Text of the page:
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The NCAA won't let an Army vet play college basketball because of his high school grades

Fix this, NCAA.

NCAA Basketball: NCAA Tournament-South Regional Practice Aaron Doster-USA TODAY Sports

One of the problems with the NCAA is an overreliance on rules that hypothetically make college sports a better place, enforced in situations that actually make them worse.

Meet Isaiah Brock, a freshman in a college basketball sense but a veteran of the U.S. Army. His time in the military changed him as a person, and Oakland basketball coach Greg Kampe hopes to change him as a basketball player and student. But Brock’s bad grades from high school have made him academically ineligible to play this year. The story from the Detroit Free Press:

Late last week, the NCAA informed Oakland that Brock was academically ineligible to play this year.

All were surprised. Months of applications and letters had explained how Brock, 22, had changed over his four years of military service, possessing far more discipline than the roughly 2.0 student he was in high school.

“I just believed that it would happen,” Brock told the Free Press this week, after finding out that he can be on scholarship at OU this year but cannot play basketball until next season. “Then I kept my belief in it. But when they denied me, I was like, wow.”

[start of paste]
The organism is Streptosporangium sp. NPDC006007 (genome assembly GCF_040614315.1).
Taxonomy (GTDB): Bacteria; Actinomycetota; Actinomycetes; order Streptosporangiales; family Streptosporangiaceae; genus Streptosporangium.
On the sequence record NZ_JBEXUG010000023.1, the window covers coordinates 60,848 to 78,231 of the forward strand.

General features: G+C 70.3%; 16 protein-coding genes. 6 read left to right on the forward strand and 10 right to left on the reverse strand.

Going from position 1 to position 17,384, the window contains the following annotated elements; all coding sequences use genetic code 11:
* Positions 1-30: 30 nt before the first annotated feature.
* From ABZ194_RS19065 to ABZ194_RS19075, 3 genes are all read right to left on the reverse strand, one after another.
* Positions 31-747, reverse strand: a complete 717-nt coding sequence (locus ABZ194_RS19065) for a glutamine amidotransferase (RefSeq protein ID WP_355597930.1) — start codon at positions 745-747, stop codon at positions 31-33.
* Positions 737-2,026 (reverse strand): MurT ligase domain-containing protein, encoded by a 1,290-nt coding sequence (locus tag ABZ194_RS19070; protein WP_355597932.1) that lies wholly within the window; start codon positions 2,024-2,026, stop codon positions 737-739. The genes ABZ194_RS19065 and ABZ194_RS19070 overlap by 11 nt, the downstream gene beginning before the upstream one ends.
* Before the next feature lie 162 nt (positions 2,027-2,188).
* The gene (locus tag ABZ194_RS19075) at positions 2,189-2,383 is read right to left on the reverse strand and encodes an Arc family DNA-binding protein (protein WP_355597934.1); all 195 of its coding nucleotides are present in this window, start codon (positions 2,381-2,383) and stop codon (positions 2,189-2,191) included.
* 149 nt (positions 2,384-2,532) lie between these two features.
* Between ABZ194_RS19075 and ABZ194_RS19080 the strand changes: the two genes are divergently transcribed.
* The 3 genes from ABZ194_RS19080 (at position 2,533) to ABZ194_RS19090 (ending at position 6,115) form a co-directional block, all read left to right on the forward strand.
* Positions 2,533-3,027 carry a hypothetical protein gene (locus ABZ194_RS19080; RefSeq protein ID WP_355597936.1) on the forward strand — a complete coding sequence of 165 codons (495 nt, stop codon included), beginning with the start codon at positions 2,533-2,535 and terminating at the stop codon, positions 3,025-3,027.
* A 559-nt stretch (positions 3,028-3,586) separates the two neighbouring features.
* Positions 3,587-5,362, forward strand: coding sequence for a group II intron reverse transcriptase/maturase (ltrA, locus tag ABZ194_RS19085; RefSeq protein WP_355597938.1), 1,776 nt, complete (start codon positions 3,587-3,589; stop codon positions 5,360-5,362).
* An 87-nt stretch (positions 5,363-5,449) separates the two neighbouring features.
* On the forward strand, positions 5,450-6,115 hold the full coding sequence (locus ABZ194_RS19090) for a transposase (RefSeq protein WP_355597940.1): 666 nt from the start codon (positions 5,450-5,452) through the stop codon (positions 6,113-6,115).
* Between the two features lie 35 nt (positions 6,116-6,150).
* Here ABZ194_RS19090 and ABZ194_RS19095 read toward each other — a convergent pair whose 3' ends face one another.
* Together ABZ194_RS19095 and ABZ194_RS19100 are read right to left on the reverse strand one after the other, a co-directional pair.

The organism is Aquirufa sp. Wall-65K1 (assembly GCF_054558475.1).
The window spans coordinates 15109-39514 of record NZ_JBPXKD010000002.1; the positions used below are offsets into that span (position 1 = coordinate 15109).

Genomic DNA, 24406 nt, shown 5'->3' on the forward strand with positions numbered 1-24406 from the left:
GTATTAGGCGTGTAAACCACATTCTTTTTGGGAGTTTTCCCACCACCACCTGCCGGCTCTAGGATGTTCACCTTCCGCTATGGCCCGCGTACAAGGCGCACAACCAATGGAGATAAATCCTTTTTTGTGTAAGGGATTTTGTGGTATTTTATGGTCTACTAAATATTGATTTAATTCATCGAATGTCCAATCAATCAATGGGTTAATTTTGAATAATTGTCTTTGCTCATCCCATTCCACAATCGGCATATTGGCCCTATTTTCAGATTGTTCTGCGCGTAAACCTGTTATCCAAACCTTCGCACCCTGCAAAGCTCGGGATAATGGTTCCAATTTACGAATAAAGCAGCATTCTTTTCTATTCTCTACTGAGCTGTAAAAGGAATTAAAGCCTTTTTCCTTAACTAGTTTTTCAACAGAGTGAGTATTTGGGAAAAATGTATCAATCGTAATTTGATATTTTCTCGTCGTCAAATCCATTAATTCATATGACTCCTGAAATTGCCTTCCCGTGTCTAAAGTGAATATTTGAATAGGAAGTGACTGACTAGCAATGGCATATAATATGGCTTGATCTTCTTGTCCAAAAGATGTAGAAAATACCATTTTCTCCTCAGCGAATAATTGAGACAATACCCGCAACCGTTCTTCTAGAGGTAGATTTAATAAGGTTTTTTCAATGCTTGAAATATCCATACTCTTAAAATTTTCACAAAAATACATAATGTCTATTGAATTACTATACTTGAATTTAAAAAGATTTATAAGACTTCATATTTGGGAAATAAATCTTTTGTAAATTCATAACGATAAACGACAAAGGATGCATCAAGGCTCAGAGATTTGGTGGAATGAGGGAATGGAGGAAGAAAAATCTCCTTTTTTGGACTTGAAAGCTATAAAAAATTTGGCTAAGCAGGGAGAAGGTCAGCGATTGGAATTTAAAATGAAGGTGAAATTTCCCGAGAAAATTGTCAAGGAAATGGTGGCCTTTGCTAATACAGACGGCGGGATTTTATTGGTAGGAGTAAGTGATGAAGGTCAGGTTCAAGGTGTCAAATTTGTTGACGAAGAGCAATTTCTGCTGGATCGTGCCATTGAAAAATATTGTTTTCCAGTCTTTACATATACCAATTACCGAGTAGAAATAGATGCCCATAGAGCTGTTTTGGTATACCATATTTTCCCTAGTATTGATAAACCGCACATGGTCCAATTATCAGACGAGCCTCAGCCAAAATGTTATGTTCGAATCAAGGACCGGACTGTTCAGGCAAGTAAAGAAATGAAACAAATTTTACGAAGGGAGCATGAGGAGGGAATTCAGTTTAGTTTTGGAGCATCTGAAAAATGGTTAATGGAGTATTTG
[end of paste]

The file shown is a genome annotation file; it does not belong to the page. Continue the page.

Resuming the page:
Brock wasn’t much of a student back in the day, but has changed a lot. For one, he was 6-foot-nothing in high school. Now he’s 6’8.

The hopeful Golden Grizzlies forward served in mortuary services in the Army, taking care of the bodies of fallen servicemen. While in Kuwait, he was spotted when a group of college basketball coaches visited on a tour of American troops. Oakland’s Kampe offered him a scholarship.

Brock got a good score on his ACT and has done well in summer school classes. But by the book, he’s academically ineligible because of his grades from half a decade ago.

The idea behind making players with poor grades academically ineligible is a good one. College athletics should be about growing players as students as well as players. But in practice, it often doesn’t work. It leads to teachers and schools inflating grades to keep players eligible. And it leads to people like Brock — potentially good students in unique situations — getting punished.

Brock could be one of the best stories in college basketball, a man whose service, dedication, and sport have shaped him into a better human. Hopefully, the NCAA comes to its senses, analyzes Brock’s situation on a human level rather than seeing him as a basketball-playing transcript.